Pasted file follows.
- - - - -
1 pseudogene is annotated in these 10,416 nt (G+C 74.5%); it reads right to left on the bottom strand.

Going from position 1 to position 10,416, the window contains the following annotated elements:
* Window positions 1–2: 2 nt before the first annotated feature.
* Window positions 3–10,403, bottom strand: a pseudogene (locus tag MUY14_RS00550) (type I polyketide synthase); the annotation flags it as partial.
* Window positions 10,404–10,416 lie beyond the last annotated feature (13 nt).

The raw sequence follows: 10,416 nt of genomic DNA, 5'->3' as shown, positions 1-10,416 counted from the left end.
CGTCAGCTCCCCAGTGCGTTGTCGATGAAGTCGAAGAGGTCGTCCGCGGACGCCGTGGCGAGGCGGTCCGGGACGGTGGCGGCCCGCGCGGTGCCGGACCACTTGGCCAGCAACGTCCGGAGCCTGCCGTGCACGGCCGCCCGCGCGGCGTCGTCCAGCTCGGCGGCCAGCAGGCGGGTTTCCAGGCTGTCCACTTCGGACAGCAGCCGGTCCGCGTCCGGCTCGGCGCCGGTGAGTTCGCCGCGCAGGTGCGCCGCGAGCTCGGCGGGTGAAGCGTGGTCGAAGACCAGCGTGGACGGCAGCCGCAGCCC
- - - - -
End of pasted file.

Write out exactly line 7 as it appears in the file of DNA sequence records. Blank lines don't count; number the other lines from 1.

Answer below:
CGTCAGCTCCCCAGTGCGTTGTCGATGAAGTCGAAGAGGTCGTCCGCGGACGCCGTGGCGAGGCGGTCCGGGACGGTGGCGGCCCGCGCGGTGCCGGACCACTTGGCCAGCAACGTCCGGAGCCTGCCGTGCACGGCCGCCCGCGCGGCGTCGTCCAGCTCGGCGGCCAGCAGGCGGGTTTCCAGGCTGTCCACTTCGGACAGCAGCCGGTCCGCGTCCGGCTCGGCGCCGGTGAGTTCGCCGCGCAGGTGCGCCGCGAGCTCGGCGGGTGAAGCGTGGTCGAAGACCAGCGTGGACGGCAGCCGCAGCCC